La Belle Époque
Choreography by Richard Bermange
First Performed at Uppingham Theatre, May 2016.
Emerging theatre maker Richard Bermange’s La Belle Époque, while manifestly inspired by the life of Toulouse Lautrec’s muse Jane Avril, is more a generic narrative upon temps perdu, upon the sadness of lost youth. Choreographed upon the Ballet Central dancers of 2016, he created a work that evokes a Paris at the turn of the nineteenth century.
Working closely with composer Philip Feeney, Bermange created a ballet that is through composed, but at specific points falls into moments of striking pas de deux. These are all choreographed to wistful piano solos, never stylistically pastiche but reminiscent of the overall melancholy characteristic of the piano music of that era. This may have come about because in one of the early showings the rain outside the Herbal Hill ballet studios in London helped enrich to the atmosphere. In fact, the rain survived into the score, emphasizing this sense of loneliness.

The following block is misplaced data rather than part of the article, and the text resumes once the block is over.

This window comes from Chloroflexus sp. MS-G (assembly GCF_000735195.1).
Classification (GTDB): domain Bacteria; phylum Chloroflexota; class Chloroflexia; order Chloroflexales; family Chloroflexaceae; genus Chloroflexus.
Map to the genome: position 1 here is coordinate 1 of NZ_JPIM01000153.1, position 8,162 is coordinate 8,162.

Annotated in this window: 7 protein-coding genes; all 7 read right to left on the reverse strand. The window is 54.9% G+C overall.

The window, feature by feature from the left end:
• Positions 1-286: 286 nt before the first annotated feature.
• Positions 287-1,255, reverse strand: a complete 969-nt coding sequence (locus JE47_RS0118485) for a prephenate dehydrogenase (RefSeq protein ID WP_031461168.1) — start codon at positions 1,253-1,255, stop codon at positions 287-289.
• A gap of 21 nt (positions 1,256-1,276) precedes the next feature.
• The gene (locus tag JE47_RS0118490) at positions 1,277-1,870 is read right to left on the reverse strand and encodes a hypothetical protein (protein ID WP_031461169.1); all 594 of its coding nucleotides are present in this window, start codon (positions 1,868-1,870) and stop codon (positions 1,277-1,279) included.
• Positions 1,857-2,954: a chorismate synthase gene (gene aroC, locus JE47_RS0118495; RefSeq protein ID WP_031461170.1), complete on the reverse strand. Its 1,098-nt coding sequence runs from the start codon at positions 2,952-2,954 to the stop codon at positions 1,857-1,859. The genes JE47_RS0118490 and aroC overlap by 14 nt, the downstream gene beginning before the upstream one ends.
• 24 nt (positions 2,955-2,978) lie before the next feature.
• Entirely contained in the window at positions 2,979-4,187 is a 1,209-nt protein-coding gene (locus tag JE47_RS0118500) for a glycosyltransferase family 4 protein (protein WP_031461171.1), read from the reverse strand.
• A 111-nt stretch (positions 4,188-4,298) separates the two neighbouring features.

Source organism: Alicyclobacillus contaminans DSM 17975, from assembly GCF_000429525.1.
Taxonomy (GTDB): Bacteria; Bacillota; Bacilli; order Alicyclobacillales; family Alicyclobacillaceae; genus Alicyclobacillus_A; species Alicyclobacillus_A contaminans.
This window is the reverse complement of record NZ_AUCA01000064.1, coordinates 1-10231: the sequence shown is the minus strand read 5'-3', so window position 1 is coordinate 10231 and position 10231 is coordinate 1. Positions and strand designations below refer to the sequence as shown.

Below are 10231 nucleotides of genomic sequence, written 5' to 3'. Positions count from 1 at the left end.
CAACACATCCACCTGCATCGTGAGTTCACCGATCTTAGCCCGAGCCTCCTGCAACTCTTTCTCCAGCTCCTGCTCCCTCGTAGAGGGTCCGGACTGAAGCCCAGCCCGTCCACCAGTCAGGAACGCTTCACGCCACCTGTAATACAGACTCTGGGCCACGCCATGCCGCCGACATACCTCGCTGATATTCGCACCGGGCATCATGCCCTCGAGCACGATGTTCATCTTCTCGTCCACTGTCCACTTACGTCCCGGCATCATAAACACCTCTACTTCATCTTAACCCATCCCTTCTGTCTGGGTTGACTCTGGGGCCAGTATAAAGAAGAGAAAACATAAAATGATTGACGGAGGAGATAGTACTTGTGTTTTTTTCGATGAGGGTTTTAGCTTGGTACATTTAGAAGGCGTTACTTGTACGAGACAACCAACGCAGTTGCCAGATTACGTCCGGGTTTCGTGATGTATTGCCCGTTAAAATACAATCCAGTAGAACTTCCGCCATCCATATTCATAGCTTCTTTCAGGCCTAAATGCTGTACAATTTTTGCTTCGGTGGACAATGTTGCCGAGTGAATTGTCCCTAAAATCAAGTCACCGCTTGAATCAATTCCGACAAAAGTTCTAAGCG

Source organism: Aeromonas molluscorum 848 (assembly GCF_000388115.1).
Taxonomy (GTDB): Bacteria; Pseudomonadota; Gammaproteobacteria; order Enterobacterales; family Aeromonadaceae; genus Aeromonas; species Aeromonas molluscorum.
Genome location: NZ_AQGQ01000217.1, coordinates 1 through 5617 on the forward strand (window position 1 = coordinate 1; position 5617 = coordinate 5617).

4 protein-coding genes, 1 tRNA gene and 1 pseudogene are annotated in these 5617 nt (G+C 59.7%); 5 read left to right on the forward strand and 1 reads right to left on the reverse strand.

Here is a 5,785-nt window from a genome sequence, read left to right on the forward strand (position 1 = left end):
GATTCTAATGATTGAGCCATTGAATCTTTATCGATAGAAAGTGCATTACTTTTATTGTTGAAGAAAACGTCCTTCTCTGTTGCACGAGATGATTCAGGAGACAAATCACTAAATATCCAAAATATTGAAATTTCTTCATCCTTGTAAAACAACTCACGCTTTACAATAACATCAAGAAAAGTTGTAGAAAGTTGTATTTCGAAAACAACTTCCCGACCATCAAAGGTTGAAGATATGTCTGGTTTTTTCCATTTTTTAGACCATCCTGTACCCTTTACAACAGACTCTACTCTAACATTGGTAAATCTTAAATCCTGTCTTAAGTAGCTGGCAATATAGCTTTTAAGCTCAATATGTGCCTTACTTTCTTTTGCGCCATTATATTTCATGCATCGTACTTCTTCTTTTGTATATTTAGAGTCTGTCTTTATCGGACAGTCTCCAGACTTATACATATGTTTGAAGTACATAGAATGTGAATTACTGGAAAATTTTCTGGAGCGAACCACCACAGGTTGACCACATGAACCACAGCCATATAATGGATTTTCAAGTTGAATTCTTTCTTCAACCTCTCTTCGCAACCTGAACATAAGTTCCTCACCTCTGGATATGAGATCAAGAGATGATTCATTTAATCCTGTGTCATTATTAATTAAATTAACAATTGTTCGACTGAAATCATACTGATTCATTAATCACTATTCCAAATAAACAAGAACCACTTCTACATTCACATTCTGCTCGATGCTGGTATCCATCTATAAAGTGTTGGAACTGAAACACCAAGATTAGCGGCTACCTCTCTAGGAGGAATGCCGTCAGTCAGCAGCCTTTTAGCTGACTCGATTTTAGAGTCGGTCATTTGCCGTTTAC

The Parisian scene is indeed evoked, and even an odd accordion is thrown into the mix, all of which contribute towards a collage, which ultimately disappears into the rain.